During excavation work at the north-eastern area of Aswan's Komombo temple as part of a project to decrease subterranean water, an Egyptian mission from the Ministry of Antiquities has recently discovered a Hellenic-era limestone block engraved with hieroglyphic inscriptions.
A carpentry workshop was also discovered by a German-Swiss mission led by Cornelious von Pilgrim on Aswan's Elephantine Island in Aswan, where two New Kingdom-era axes were found.
Mostafa Waziri, secretary-general of the Supreme Council of Antiquities, explains that preliminary studies carried out on the block reveal that it dates back to the era of Macedonian King Philip III Arrhidaeus, the step brother of Alexander the Great, who succeeded his brother to the throne.
The block is 83cm tall, 55cm wide and 32cm thick. The inscription shows the cartouche of King Philip III and a prayer to the crocodile god Sobek of Komombo. The upper part of the block depicts the goddess Nekhbet and its lower part bears an image of King Philip wearing the red crown of Lower Egypt.
The two most notable artefacts found at the workshop on Elephantine Island are axes made of bronze or copper. The axes were found in a small pit in one of the uppermost floors of the structure. The artefacts have been dated to the reign of either Thutmosis III or during the early rule of Amenhotep II.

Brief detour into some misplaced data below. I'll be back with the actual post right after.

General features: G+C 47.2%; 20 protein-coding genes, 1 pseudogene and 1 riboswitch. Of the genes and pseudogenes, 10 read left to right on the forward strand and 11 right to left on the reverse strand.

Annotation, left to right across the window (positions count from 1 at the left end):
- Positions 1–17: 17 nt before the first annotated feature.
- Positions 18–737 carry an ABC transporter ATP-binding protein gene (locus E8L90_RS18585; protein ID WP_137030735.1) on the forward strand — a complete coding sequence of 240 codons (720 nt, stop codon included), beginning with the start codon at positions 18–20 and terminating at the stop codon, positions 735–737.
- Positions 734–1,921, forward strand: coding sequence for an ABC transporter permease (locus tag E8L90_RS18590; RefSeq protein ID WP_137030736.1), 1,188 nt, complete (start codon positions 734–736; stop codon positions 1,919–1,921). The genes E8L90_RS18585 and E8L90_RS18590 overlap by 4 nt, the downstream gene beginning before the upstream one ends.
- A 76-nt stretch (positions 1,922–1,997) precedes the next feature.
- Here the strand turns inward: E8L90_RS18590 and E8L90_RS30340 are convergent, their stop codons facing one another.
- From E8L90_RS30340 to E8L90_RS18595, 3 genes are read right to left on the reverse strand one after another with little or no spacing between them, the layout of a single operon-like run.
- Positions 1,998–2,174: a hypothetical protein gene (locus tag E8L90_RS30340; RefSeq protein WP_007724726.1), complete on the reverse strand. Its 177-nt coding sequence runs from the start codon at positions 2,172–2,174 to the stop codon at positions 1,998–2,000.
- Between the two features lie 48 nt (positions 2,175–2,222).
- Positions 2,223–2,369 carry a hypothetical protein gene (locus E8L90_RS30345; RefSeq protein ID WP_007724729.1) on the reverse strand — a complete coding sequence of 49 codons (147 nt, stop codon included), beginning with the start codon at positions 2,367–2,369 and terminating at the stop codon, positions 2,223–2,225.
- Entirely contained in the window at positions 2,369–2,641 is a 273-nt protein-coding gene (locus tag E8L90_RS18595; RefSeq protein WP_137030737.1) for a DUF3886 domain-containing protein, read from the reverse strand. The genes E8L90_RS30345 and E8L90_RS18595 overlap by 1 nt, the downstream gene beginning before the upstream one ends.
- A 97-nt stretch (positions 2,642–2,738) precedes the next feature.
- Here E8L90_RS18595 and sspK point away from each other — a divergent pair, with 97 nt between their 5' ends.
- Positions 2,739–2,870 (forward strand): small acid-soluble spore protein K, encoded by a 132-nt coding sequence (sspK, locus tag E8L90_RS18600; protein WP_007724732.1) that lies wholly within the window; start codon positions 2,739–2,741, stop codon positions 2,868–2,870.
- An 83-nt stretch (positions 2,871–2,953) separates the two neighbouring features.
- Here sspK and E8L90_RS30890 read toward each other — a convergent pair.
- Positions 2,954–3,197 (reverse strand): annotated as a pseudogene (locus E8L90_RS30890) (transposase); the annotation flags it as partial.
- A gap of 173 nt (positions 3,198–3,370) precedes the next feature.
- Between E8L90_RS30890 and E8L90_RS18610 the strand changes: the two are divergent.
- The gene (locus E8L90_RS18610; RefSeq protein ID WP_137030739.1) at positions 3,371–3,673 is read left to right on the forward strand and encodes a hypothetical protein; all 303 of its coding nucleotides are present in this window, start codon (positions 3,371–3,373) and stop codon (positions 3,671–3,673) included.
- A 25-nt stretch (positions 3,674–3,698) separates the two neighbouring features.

One of the axes, which was most likely used as a construction tool, is symmetrical with elongated lugs; this type of axe started to appear in Egypt during the Second Intermediate Period. The axe, which is heavily corroded and cracked, is similar to a type of splayed axe with straight sides that became common at the time of the 18th Dynasty.
The second axe is clearly of foreign, likely Syrian, origin, and is the first of its kind to be found in Egypt. The axe head has a hole where it can be mounted on a shaft; a technology that was never adopted by Egyptian manufacturers.
“The axe has four spikes on the opposite sides of the blade, which corresponds to the Nackenkammäxten type of axe, which has only been known to originate from the northern Levant and Syria,” Von Pilgrim told Ahram Online.
Von Pilgrim added that two almost identical pieces have been found at a sanctuary of stratum VIII in Beth Shan (North Palestine) and in a tomb in Ugarit (Syria).
However, the Levantine pieces are dated slightly later than the artefacts from Egypt, which could possibly be explained by the longevity of such precious weapons or tools and their eventual depositing in sacral and funeral contexts.
Von Pilgrim added the axe from Elephantine is the earliest example of such an axe ever found, adding that it is safe to assume that it was used as a construction tool on Elephantine.
The Syrian axe, however, may have found its way into Egypt during the direct contacts, or conflicts, between Egypt and Mitanni during this period. The discovery of this Syrian axe in Elephantine could add to the study of contact between Egypt and Mitanni, the North African nation's rival in Syria during the Thutmoside period.